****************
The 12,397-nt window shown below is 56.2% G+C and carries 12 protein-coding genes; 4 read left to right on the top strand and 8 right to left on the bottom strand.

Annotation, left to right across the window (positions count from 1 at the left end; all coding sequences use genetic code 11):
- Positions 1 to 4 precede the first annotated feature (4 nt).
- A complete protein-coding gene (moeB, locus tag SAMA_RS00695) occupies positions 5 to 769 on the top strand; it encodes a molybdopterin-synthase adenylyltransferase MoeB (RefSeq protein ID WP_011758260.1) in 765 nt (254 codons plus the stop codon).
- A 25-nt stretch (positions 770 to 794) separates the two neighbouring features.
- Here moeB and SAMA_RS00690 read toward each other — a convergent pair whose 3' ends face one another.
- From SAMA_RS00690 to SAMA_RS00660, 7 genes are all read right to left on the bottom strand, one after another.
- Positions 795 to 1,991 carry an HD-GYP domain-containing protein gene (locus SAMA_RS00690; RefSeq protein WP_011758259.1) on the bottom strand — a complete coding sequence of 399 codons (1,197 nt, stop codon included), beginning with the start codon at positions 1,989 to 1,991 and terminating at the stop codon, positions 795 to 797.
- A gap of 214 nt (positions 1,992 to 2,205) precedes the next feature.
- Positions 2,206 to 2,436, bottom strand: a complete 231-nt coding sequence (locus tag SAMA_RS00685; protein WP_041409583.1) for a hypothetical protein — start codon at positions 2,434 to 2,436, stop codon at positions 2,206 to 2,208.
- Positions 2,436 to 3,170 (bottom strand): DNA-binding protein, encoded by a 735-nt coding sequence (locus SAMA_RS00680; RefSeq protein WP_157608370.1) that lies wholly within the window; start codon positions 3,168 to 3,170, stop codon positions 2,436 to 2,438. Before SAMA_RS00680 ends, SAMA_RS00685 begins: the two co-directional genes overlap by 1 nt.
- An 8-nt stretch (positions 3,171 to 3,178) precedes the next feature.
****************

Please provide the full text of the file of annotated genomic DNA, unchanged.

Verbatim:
The 12,397-nt window shown below is 56.2% G+C and carries 12 protein-coding genes; 4 read left to right on the top strand and 8 right to left on the bottom strand.

Annotation, left to right across the window (positions count from 1 at the left end; all coding sequences use genetic code 11):
- Positions 1 to 4 precede the first annotated feature (4 nt).
- A complete protein-coding gene (moeB, locus tag SAMA_RS00695) occupies positions 5 to 769 on the top strand; it encodes a molybdopterin-synthase adenylyltransferase MoeB (RefSeq protein ID WP_011758260.1) in 765 nt (254 codons plus the stop codon).
- A 25-nt stretch (positions 770 to 794) separates the two neighbouring features.
- Here moeB and SAMA_RS00690 read toward each other — a convergent pair whose 3' ends face one another.
- From SAMA_RS00690 to SAMA_RS00660, 7 genes are all read right to left on the bottom strand, one after another.
- Positions 795 to 1,991 carry an HD-GYP domain-containing protein gene (locus SAMA_RS00690; RefSeq protein WP_011758259.1) on the bottom strand — a complete coding sequence of 399 codons (1,197 nt, stop codon included), beginning with the start codon at positions 1,989 to 1,991 and terminating at the stop codon, positions 795 to 797.
- A gap of 214 nt (positions 1,992 to 2,205) precedes the next feature.
- Positions 2,206 to 2,436, bottom strand: a complete 231-nt coding sequence (locus tag SAMA_RS00685; protein WP_041409583.1) for a hypothetical protein — start codon at positions 2,434 to 2,436, stop codon at positions 2,206 to 2,208.
- Positions 2,436 to 3,170 (bottom strand): DNA-binding protein, encoded by a 735-nt coding sequence (locus SAMA_RS00680; RefSeq protein WP_157608370.1) that lies wholly within the window; start codon positions 3,168 to 3,170, stop codon positions 2,436 to 2,438. Before SAMA_RS00680 ends, SAMA_RS00685 begins: the two co-directional genes overlap by 1 nt.
- An 8-nt stretch (positions 3,171 to 3,178) precedes the next feature.